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Recently I've been posting a lot of challenges on the site. This is because I am in a class where the homework are programming challenges (Algorithm Class).

Is that OK? or should I stop posting them? I ask because I know this is not site for homework (Yes, the answers helps me to create better algorithms)

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  • \$\begingroup\$ codegolf.meta.stackexchange.com/questions/1126/… \$\endgroup\$ – user202729 Jun 5 '18 at 14:47
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    \$\begingroup\$ Well, to prove that you have actually done your homework prior to creating the challenge, you could self-answer it with your current solution. \$\endgroup\$ – Antti29 Jun 6 '18 at 6:26
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    \$\begingroup\$ If I were you, I'd wait until the assignment has been due and turned in before posting a challenge on it. \$\endgroup\$ – mbomb007 Jun 8 '18 at 15:14
  • \$\begingroup\$ You should probably check with your teacher too, even if a golfed solution will probably get an awful grade, it could still be considered cheating depending on the university/school \$\endgroup\$ – Sefa Jun 18 '18 at 14:19
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Depends

If you just come here and post "hi please help I am new to Python have to make program print 1 to 100 please give me code" then no. If you post an actual on-topic challenge-formatted question that adds something to the site, it doesn't really matter whether or not it was homework (unless your exact homework was to golf your code. I hope not).

Really, the two things we need to consider: is it on-topic, and do you deserve credit for it?

Is it on-topic?

That depends on whether or not you made it on-topic. Whether or not it's on-topic has nothing to do with whether or not it's inspired by your homework or not, but just based on how you made it.

Do you deserve credit for it?

Probably. Since your homework relies on certain algorithms that you can then adapt into code-golf challenges, it's really no different from creating a challenge from an already known sequence or a known algorithm. The point is that you still had to put forth the effort to extract the algorithms from the problem and adapt it into a PPCG-on-topic challenge.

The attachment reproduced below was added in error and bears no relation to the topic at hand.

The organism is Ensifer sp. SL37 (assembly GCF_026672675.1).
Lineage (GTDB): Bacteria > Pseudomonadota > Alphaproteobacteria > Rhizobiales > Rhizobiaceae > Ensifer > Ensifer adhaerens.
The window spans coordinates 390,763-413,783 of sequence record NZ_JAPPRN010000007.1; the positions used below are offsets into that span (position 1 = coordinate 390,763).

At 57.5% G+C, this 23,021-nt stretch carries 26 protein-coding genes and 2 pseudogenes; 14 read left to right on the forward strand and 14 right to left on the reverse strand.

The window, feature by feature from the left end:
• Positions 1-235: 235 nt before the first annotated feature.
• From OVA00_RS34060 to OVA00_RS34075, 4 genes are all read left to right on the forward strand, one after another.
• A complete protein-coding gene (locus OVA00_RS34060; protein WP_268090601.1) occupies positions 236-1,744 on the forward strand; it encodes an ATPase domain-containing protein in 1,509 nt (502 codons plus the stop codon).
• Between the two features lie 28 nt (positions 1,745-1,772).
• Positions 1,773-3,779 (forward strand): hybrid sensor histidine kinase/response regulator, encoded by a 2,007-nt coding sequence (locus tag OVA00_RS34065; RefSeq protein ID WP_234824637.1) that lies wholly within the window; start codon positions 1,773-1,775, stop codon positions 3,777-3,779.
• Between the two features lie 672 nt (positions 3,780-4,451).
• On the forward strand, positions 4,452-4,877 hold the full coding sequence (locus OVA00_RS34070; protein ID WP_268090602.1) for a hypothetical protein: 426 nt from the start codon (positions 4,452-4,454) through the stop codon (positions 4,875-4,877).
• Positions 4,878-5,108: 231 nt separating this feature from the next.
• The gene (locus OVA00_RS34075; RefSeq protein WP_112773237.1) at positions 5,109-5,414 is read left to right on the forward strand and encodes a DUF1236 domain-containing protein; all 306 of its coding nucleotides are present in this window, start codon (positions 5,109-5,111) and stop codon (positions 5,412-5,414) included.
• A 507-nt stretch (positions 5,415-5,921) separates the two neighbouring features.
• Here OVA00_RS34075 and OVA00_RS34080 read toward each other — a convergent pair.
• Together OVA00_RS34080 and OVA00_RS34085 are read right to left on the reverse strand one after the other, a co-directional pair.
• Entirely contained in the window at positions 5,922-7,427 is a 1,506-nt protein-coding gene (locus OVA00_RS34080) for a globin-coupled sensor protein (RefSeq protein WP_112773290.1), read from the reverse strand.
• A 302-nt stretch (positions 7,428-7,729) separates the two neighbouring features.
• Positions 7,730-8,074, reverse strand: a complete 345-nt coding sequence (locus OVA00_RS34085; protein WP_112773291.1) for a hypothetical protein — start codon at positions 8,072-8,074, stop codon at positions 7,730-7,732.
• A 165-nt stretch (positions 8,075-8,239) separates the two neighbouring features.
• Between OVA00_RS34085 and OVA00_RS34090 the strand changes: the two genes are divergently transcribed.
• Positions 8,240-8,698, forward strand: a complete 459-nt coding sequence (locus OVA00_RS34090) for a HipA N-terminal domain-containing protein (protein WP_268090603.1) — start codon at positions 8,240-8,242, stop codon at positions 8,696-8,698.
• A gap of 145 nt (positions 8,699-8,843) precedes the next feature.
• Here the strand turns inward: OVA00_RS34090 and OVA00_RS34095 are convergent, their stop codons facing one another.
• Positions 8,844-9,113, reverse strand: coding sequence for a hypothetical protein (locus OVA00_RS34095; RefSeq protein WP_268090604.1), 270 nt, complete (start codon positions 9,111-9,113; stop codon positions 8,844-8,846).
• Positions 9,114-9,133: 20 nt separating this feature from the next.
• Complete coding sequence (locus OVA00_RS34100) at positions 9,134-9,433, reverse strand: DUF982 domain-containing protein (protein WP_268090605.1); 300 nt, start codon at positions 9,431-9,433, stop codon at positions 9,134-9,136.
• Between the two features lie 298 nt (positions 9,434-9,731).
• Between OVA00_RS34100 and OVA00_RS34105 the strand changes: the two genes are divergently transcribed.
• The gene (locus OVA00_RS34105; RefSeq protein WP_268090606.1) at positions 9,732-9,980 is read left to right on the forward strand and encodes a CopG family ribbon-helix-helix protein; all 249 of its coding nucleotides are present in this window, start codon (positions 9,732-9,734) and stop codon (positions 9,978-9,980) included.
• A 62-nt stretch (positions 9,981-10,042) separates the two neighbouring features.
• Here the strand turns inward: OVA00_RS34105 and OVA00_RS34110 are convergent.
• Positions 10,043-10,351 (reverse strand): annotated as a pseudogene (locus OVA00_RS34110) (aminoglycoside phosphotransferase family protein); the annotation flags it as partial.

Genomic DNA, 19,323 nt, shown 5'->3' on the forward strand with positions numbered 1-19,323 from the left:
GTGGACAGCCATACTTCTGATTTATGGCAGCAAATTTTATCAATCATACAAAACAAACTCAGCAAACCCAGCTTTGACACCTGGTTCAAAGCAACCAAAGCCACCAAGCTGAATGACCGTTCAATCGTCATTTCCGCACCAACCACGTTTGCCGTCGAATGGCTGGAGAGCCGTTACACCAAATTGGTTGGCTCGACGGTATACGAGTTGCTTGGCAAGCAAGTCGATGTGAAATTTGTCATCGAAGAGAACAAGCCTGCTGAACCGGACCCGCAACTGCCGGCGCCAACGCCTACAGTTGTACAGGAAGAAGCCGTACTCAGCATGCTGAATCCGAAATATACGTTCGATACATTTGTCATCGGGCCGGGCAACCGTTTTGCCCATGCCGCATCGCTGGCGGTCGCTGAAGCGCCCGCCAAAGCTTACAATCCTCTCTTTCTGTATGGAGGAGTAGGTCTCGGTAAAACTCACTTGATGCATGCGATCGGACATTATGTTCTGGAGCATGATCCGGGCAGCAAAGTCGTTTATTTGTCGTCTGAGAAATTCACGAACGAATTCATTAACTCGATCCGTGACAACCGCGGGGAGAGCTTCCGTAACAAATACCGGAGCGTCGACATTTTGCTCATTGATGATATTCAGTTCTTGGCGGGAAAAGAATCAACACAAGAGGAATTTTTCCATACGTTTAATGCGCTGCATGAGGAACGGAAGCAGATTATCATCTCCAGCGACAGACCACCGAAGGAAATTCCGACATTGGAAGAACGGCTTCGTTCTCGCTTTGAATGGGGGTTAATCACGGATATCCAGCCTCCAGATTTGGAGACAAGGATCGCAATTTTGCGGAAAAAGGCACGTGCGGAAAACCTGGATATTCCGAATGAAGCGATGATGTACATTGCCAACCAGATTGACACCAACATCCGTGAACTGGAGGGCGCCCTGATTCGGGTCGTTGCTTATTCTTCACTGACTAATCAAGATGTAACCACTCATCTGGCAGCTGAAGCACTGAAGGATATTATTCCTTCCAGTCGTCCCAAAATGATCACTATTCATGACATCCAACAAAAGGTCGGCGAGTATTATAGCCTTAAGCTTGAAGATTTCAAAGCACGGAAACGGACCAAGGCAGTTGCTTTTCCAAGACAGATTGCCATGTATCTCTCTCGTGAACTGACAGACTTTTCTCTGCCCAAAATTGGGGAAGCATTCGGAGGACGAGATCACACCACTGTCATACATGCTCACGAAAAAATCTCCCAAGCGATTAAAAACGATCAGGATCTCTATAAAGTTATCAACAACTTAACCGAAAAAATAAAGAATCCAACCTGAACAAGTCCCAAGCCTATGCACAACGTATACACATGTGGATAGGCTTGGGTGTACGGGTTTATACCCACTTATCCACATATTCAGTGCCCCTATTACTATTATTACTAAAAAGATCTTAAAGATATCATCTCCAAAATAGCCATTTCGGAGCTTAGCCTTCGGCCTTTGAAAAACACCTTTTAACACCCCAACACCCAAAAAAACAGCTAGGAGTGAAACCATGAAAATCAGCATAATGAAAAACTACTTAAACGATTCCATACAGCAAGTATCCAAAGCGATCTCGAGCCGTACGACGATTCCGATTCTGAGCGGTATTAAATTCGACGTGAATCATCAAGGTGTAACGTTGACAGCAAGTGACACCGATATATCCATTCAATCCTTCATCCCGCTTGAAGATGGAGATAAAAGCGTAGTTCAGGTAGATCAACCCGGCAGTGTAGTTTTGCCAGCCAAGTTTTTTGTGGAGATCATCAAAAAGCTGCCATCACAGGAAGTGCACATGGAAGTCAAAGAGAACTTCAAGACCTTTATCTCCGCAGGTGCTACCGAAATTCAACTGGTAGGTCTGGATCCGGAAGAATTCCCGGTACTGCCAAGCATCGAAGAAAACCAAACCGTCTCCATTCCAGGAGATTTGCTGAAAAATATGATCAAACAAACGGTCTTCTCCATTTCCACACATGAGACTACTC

Overall, as long as you didn't just copy-paste and it's on-topic, I don't see a problem with it.

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    \$\begingroup\$ However, you should always write your own code to solve these challenges. Even if your homework is in, say, Python, and somebody posts a very nice python solution, don't copy their solution. \$\endgroup\$ – Rɪᴋᴇʀ Jun 5 '18 at 15:42
  • \$\begingroup\$ @Picard Definitely, I agree. \$\endgroup\$ – HyperNeutrino Jun 5 '18 at 15:47
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    \$\begingroup\$ Homework won't require you to golf the code, but they may require an optimize to running. \$\endgroup\$ – l4m2 Jun 7 '18 at 5:56
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    \$\begingroup\$ @l4m2 on the contrary, I'd expect golfed code to receive a failing grade on most courses teaching a language. Something with very specific format requirement and golf not being compatible. \$\endgroup\$ – JAD Jun 8 '18 at 6:31
  • \$\begingroup\$ @JAD Agreed. Readability (often with comments) is emphasized, because the goal of a class is to prepare you for a job and practical usage. Code that you can't read a year after you wrote it isn't practical. \$\endgroup\$ – mbomb007 Jun 8 '18 at 15:13
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    \$\begingroup\$ @mbomb007 and then there's code-golf code which I can't read a day after I wrote it :D \$\endgroup\$ – HyperNeutrino Jun 8 '18 at 16:08
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    \$\begingroup\$ And to make sure it’s on-topic, make sure to use the Sandbox ;) \$\endgroup\$ – JayCe Jun 10 '18 at 2:23

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